On my first day investigating the dog meat industry in China, we visited the Guangzhou Jinrong Livestock Wholesale Market, where animals, who would later end up as meat on someone’s plate, were being sold to the highest bidder.
I observed sections of dogs, goats, pigs and donkeys on this market. When I arrived, people were unloading pigs from trucks – the same trucks we had previously seen on the highway. The pigs were packed in tightly in barred metal cages. The bottom level of pigs could barely stand up and the animals’ backs were rubbing on the second level. Some were reduced to kneeling down on the hard floor. The animals appeared exhausted and their demeanor was weary. They had dark shadows around bloodshot eyes. The animals appeared exhausted and their demeanor was weary. The people on the market carried out their work apparently oblivious to the suffering of animals there. And oblivious to the injuries, fear and screams.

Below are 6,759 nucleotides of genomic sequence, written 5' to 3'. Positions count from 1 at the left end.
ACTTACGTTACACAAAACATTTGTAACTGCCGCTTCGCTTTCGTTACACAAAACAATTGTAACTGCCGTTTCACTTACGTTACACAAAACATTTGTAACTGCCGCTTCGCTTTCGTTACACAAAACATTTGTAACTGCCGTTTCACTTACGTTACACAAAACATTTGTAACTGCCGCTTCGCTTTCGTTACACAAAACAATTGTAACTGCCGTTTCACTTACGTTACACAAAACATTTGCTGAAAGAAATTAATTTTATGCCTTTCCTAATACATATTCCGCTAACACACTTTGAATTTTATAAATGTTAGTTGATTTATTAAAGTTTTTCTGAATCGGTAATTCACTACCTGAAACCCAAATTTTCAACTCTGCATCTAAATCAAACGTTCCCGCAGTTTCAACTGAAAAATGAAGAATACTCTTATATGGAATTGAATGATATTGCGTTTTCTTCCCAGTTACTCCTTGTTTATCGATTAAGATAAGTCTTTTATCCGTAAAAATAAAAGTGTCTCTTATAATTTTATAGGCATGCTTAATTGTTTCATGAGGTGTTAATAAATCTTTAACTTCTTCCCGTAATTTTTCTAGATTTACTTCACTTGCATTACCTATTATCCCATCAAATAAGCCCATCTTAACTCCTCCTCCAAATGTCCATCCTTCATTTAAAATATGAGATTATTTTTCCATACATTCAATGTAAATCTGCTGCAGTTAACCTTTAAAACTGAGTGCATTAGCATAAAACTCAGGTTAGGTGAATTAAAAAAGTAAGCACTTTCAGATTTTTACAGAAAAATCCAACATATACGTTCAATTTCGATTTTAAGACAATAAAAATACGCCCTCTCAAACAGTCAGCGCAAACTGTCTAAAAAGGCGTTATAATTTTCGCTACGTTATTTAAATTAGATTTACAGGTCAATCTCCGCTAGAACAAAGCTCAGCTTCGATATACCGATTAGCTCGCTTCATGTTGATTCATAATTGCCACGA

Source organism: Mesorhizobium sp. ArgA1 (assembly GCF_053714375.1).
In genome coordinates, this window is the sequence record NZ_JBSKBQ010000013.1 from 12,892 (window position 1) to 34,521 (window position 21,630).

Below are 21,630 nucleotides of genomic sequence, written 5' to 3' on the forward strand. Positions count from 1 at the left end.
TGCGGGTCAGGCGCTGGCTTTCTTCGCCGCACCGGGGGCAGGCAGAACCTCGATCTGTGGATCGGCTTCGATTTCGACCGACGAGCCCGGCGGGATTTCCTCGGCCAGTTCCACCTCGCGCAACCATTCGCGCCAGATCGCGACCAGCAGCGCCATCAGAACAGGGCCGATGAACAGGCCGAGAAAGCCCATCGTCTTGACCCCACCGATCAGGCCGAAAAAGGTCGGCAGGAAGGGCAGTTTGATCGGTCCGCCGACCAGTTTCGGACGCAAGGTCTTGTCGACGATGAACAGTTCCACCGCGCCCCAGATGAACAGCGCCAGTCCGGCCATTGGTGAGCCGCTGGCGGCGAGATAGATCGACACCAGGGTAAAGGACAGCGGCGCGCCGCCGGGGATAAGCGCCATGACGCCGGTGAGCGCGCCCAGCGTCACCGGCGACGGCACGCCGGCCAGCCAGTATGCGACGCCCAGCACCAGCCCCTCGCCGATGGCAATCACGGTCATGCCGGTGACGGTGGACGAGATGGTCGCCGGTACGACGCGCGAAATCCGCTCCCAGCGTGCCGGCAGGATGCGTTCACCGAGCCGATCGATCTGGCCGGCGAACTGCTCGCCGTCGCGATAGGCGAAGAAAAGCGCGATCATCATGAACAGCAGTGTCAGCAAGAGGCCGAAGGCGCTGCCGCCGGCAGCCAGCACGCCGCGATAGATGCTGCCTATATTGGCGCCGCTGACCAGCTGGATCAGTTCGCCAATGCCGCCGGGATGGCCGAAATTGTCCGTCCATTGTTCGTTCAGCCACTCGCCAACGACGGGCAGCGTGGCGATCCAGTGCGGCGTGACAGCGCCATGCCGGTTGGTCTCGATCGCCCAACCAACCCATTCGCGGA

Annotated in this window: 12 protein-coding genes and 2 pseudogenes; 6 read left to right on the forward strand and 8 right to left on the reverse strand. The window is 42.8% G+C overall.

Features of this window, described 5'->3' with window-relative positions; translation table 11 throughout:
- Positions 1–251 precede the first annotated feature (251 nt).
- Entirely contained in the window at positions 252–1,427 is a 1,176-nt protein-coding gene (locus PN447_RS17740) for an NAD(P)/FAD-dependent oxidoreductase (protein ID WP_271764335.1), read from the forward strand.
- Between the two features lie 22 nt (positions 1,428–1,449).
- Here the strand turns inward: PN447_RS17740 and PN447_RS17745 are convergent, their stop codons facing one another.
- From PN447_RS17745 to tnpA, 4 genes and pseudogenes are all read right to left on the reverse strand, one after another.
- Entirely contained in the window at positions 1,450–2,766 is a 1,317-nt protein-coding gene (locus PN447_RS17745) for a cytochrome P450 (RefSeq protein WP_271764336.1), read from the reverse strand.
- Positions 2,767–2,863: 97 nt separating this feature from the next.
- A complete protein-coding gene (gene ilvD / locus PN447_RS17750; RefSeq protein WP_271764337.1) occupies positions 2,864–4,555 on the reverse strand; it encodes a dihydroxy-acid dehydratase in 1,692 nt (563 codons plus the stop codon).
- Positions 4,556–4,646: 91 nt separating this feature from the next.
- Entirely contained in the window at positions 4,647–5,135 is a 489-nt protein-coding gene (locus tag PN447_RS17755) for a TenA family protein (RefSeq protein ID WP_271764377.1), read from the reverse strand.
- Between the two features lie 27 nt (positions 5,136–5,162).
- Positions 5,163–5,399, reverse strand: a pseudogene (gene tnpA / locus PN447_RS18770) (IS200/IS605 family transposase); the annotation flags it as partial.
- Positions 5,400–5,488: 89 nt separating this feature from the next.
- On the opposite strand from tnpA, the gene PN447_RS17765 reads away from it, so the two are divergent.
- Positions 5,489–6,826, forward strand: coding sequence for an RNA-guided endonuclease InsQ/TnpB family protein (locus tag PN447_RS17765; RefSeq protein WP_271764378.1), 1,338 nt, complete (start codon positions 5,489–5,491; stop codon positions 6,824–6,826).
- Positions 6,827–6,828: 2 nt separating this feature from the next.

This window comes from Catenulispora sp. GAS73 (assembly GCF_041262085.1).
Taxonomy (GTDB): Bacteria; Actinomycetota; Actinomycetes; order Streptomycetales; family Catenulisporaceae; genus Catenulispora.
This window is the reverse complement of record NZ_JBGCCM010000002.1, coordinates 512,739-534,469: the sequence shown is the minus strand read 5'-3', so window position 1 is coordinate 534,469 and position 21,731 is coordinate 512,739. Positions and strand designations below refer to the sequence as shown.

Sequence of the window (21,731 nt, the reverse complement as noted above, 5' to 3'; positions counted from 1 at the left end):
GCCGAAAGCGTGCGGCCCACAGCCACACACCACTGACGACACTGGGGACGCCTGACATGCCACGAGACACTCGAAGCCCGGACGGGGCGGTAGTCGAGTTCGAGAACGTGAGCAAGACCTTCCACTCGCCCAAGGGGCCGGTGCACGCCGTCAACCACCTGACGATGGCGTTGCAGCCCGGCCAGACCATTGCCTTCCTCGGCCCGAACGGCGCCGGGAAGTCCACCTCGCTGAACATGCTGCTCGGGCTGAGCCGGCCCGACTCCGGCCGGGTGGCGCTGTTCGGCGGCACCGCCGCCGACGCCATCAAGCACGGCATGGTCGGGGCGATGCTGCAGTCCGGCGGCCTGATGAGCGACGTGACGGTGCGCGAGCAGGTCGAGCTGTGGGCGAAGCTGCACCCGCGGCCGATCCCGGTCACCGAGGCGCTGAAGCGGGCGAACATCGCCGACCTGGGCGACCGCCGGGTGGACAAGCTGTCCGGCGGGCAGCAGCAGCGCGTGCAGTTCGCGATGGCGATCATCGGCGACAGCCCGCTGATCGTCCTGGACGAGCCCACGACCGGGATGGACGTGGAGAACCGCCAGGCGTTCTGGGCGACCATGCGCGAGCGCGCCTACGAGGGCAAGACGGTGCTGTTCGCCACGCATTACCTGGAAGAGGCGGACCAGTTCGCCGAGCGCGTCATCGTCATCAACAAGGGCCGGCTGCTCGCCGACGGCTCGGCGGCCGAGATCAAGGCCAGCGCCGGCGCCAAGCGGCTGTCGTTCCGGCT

To unload the pigs from the trucks, the workers used iron bars to hit the animals. I observed many animals being hit directly in and between their eyes. The workers didn’t seem to care, and sometimes laughed at the animals’ screams and falls as they struggled to remove themselves from the bars.
At the other end of the yard was the gated dog area. In front of the dog area there were piles of iron cages – apparently typical of cages used to transport these animals. I was unable to take many pictures in this area as the guard stopped me. When I reached out to the dogs with my hands, they were surprisingly curious and stretched to reach me. These animals can be the best friends of humans, which makes this trade even more confusing. Yet these individuals had become no more than victims of the meat industry.